Teenager should have chance of life-saving kidney transplant, judge rules

- Advertisement -

A teenager should be given the chance of a potential life-saving kidney transplant, a judge has ruled

The Court of Protection had been asked to rule over a treatment dispute involving William Verden, 17, who is on dialysis and suffers from steroid-resistant nephrotic syndrome.

His mother Ami McLennan, 45, from Lancaster, has made an appeal for a donor for an operation which is said to have a 50% prospect of success.

Last week she told the court that her “beautiful boy”, who has autism and ADHD, deserved a chance of life.

However, medics at Royal Manchester Children’s Hospital, where William is treated, argued the chance of disease recurrence from a transplant would be nearer 100%.

Ami McLennan with her son William
Ami McLennan with her son William (Family handout/PA)

A procedure known as plasma exchange, with a 75% success rate, would be given if disease recurs but William would need to be sedated and ventilated for a minimum of 14 days.

In contrast, William’s life expectancy on dialysis alone is 12 months, the court heard, and would be a matter of just a few weeks without it.

The court, sitting in Liverpool, was told that if a transplant proved successful then William would live a further 15 to 20 years before he needed another one.

With both parties in disagreement, Manchester University NHS Foundation Trust brought the case to ask a judge to rule on the matter.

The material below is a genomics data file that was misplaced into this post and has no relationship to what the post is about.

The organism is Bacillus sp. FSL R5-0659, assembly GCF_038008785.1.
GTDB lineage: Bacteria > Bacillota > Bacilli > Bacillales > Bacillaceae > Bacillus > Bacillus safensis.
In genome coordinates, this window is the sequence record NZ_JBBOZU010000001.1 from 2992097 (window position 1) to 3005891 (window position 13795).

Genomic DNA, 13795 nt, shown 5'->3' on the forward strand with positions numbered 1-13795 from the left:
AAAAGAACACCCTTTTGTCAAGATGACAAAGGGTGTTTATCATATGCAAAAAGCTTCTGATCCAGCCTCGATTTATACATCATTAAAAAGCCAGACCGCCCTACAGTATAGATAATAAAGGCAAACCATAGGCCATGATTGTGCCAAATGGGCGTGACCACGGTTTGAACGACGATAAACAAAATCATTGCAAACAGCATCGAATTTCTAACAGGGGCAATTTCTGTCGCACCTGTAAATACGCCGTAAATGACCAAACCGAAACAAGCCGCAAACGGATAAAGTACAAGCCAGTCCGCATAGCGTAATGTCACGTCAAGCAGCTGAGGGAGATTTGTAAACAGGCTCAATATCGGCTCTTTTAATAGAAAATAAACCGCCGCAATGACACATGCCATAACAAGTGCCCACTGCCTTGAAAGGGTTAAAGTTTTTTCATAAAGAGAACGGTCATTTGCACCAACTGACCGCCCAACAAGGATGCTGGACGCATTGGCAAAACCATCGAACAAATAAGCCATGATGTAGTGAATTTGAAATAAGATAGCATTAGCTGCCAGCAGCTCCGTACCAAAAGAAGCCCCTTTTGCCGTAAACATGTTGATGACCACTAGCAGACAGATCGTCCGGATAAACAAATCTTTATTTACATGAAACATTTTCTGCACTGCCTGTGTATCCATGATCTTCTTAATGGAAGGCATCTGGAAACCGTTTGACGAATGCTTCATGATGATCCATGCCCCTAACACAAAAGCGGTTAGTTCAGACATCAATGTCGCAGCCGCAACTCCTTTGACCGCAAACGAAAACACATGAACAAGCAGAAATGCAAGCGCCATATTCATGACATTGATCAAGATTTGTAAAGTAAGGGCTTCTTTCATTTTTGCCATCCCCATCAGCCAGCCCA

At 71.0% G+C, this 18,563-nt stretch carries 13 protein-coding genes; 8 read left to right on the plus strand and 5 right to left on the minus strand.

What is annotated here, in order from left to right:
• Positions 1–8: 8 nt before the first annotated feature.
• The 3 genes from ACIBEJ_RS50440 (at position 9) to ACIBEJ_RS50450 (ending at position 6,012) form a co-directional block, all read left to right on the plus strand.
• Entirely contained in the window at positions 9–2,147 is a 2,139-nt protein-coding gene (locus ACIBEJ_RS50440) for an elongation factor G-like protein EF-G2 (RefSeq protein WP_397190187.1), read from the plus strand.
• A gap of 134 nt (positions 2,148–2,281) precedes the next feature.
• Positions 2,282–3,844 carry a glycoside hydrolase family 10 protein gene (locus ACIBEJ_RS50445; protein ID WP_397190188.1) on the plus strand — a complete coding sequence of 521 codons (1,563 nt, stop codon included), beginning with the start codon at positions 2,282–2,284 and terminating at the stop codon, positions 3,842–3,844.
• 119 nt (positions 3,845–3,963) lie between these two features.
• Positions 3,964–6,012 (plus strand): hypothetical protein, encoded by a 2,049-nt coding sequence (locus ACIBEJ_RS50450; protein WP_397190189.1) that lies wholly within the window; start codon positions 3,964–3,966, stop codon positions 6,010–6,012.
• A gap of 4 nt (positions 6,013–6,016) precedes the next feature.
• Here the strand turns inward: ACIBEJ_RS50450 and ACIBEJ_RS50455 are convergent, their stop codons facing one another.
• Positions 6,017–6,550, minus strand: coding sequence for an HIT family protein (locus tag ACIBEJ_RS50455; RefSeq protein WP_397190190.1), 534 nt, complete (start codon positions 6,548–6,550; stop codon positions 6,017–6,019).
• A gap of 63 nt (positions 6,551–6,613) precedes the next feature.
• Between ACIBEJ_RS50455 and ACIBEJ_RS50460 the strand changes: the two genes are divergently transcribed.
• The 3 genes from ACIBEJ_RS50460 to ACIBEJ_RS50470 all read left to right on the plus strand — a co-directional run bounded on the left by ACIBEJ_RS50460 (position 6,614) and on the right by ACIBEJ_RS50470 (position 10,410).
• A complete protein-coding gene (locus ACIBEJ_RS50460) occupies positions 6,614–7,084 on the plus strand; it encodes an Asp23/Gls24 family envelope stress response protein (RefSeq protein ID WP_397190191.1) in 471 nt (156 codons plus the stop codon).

Ruling on Tuesday that a transplant was in the teenager’s best interests, Mrs Justice Arbuthnot said: “Transplant is not futile. Although the chances of that lead to an increase in William’s suffering in the short and medium term, it has the commensurate benefit which is there is a chance for William of long-term survival.”

“As a family we still struggle to comprehend why William’s case has gotten to this stage but this judgment is about trying to look to the future. What’s happened is in the past and we now need to focus on trying to find the crucial donor who can provide William with the best chance in life.

“We continue to be amazed by how many people have been touched by William’s story and remain ever so thankful to those who have expressed a wish to potentially become a donor or who have contacted us with messages of support.”

Her solicitor Liz Davis, of law firm Irwin Mitchell, said: “This is an incredibly sensitive case which has prompted a really important discussion not only about William’s care but also about the wider issue of providing medical treatment to people with autism and learning disabilities.”

Toli Onon, the health trust’s joint group medical director, said: “William has a rare condition affecting his kidneys, and each treatment option had its own risks to his health and wellbeing.

“That’s why we asked the court to make this difficult decision, and why the judge noted that she respected our approach to establishing what’s best for William.

“William, his family and our staff have all worked really hard together to support his dialysis and we will now be liaising with William and his family regarding how best to progress his treatment.”

- Advertisement -
- Advertisement -
- Advertisement -

Latest Stories

- Advertisement -

UK News

- Advertisement -
- Advertisement -

Read the latest free supplements

Read the Town Crier, Le Rocher and a whole host of other subjects like mortgage advice, business, cycling, travel and property.